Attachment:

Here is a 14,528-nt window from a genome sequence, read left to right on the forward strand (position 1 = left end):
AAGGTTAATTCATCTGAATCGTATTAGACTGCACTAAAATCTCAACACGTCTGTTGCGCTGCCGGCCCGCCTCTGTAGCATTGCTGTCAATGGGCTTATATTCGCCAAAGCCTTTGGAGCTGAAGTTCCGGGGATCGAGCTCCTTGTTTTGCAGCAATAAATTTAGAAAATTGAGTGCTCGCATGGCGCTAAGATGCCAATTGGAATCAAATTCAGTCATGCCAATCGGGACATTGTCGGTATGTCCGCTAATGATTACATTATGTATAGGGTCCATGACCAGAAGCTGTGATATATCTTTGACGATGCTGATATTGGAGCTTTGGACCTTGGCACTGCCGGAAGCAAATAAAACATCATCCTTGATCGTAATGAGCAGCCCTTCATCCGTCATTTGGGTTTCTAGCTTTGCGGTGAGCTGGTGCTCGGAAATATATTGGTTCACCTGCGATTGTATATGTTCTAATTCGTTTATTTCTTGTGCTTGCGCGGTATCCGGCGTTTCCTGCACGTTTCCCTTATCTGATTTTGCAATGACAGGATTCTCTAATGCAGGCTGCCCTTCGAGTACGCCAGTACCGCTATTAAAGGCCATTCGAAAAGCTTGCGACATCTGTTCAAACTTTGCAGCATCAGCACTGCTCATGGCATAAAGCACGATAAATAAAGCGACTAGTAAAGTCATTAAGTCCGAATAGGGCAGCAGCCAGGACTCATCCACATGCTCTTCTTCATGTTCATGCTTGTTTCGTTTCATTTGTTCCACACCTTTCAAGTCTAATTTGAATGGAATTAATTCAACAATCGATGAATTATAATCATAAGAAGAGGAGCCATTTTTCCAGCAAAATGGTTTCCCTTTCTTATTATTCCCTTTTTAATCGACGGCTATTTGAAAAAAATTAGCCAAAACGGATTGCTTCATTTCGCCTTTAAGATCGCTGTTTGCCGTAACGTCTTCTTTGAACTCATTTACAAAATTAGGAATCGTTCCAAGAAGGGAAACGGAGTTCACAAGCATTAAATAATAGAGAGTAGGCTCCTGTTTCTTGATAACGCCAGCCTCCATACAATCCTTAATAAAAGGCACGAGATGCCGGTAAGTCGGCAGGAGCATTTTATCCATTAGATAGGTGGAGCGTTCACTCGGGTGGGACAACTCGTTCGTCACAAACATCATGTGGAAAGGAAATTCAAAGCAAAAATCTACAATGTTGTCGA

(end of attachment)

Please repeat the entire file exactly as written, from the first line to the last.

Here is a 14,528-nt window from a genome sequence, read left to right on the forward strand (position 1 = left end):
AAGGTTAATTCATCTGAATCGTATTAGACTGCACTAAAATCTCAACACGTCTGTTGCGCTGCCGGCCCGCCTCTGTAGCATTGCTGTCAATGGGCTTATATTCGCCAAAGCCTTTGGAGCTGAAGTTCCGGGGATCGAGCTCCTTGTTTTGCAGCAATAAATTTAGAAAATTGAGTGCTCGCATGGCGCTAAGATGCCAATTGGAATCAAATTCAGTCATGCCAATCGGGACATTGTCGGTATGTCCGCTAATGATTACATTATGTATAGGGTCCATGACCAGAAGCTGTGATATATCTTTGACGATGCTGATATTGGAGCTTTGGACCTTGGCACTGCCGGAAGCAAATAAAACATCATCCTTGATCGTAATGAGCAGCCCTTCATCCGTCATTTGGGTTTCTAGCTTTGCGGTGAGCTGGTGCTCGGAAATATATTGGTTCACCTGCGATTGTATATGTTCTAATTCGTTTATTTCTTGTGCTTGCGCGGTATCCGGCGTTTCCTGCACGTTTCCCTTATCTGATTTTGCAATGACAGGATTCTCTAATGCAGGCTGCCCTTCGAGTACGCCAGTACCGCTATTAAAGGCCATTCGAAAAGCTTGCGACATCTGTTCAAACTTTGCAGCATCAGCACTGCTCATGGCATAAAGCACGATAAATAAAGCGACTAGTAAAGTCATTAAGTCCGAATAGGGCAGCAGCCAGGACTCATCCACATGCTCTTCTTCATGTTCATGCTTGTTTCGTTTCATTTGTTCCACACCTTTCAAGTCTAATTTGAATGGAATTAATTCAACAATCGATGAATTATAATCATAAGAAGAGGAGCCATTTTTCCAGCAAAATGGTTTCCCTTTCTTATTATTCCCTTTTTAATCGACGGCTATTTGAAAAAAATTAGCCAAAACGGATTGCTTCATTTCGCCTTTAAGATCGCTGTTTGCCGTAACGTCTTCTTTGAACTCATTTACAAAATTAGGAATCGTTCCAAGAAGGGAAACGGAGTTCACAAGCATTAAATAATAGAGAGTAGGCTCCTGTTTCTTGATAACGCCAGCCTCCATACAATCCTTAATAAAAGGCACGAGATGCCGGTAAGTCGGCAGGAGCATTTTATCCATTAGATAGGTGGAGCGTTCACTCGGGTGGGACAACTCGTTCGTCACAAACATCATGTGGAAAGGAAATTCAAAGCAAAAATCTACAATGTTGTCGA